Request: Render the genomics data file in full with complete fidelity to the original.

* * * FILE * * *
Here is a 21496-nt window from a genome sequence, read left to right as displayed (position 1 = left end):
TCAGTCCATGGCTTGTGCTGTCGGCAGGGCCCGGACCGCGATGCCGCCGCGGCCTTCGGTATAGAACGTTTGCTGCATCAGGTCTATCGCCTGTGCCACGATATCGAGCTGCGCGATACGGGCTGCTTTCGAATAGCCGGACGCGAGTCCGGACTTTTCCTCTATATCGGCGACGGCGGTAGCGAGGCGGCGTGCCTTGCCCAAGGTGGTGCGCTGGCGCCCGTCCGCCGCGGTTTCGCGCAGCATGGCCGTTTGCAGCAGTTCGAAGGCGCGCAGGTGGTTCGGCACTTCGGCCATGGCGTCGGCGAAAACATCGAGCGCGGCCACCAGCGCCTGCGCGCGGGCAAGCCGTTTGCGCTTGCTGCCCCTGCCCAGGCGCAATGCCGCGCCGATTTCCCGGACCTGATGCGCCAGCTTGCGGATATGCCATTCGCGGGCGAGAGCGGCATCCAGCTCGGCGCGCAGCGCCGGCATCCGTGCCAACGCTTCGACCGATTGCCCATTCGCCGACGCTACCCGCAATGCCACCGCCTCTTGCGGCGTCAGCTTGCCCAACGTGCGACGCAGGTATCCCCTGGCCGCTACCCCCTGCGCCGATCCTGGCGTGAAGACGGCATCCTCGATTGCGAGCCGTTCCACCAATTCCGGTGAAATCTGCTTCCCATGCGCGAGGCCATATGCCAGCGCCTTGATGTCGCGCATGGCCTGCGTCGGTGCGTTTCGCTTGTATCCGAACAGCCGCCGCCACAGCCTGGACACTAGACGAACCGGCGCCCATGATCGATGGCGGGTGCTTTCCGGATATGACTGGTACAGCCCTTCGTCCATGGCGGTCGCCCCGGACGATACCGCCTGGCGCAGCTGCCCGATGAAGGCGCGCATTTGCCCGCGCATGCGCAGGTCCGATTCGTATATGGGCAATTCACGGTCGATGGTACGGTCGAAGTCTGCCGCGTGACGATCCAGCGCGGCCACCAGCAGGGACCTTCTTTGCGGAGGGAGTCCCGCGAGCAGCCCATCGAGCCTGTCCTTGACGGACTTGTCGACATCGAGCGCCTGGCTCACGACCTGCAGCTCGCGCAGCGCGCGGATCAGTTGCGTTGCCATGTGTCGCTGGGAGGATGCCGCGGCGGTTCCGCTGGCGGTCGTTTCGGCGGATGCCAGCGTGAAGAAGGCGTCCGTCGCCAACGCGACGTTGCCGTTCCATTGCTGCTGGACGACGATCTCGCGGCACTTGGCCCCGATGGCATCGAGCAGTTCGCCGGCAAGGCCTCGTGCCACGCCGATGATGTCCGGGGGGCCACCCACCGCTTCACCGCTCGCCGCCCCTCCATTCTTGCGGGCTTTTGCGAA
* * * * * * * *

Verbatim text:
Here is a 21496-nt window from a genome sequence, read left to right as displayed (position 1 = left end):
TCAGTCCATGGCTTGTGCTGTCGGCAGGGCCCGGACCGCGATGCCGCCGCGGCCTTCGGTATAGAACGTTTGCTGCATCAGGTCTATCGCCTGTGCCACGATATCGAGCTGCGCGATACGGGCTGCTTTCGAATAGCCGGACGCGAGTCCGGACTTTTCCTCTATATCGGCGACGGCGGTAGCGAGGCGGCGTGCCTTGCCCAAGGTGGTGCGCTGGCGCCCGTCCGCCGCGGTTTCGCGCAGCATGGCCGTTTGCAGCAGTTCGAAGGCGCGCAGGTGGTTCGGCACTTCGGCCATGGCGTCGGCGAAAACATCGAGCGCGGCCACCAGCGCCTGCGCGCGGGCAAGCCGTTTGCGCTTGCTGCCCCTGCCCAGGCGCAATGCCGCGCCGATTTCCCGGACCTGATGCGCCAGCTTGCGGATATGCCATTCGCGGGCGAGAGCGGCATCCAGCTCGGCGCGCAGCGCCGGCATCCGTGCCAACGCTTCGACCGATTGCCCATTCGCCGACGCTACCCGCAATGCCACCGCCTCTTGCGGCGTCAGCTTGCCCAACGTGCGACGCAGGTATCCCCTGGCCGCTACCCCCTGCGCCGATCCTGGCGTGAAGACGGCATCCTCGATTGCGAGCCGTTCCACCAATTCCGGTGAAATCTGCTTCCCATGCGCGAGGCCATATGCCAGCGCCTTGATGTCGCGCATGGCCTGCGTCGGTGCGTTTCGCTTGTATCCGAACAGCCGCCGCCACAGCCTGGACACTAGACGAACCGGCGCCCATGATCGATGGCGGGTGCTTTCCGGATATGACTGGTACAGCCCTTCGTCCATGGCGGTCGCCCCGGACGATACCGCCTGGCGCAGCTGCCCGATGAAGGCGCGCATTTGCCCGCGCATGCGCAGGTCCGATTCGTATATGGGCAATTCACGGTCGATGGTACGGTCGAAGTCTGCCGCGTGACGATCCAGCGCGGCCACCAGCAGGGACCTTCTTTGCGGAGGGAGTCCCGCGAGCAGCCCATCGAGCCTGTCCTTGACGGACTTGTCGACATCGAGCGCCTGGCTCACGACCTGCAGCTCGCGCAGCGCGCGGATCAGTTGCGTTGCCATGTGTCGCTGGGAGGATGCCGCGGCGGTTCCGCTGGCGGTCGTTTCGGCGGATGCCAGCGTGAAGAAGGCGTCCGTCGCCAACGCGACGTTGCCGTTCCATTGCTGCTGGACGACGATCTCGCGGCACTTGGCCCCGATGGCATCGAGCAGTTCGCCGGCAAGGCCTCGTGCCACGCCGATGATGTCCGGGGGGCCACCCACCGCTTCACCGCTCGCCGCCCCTCCATTCTTGCGGGCTTTTGCGAA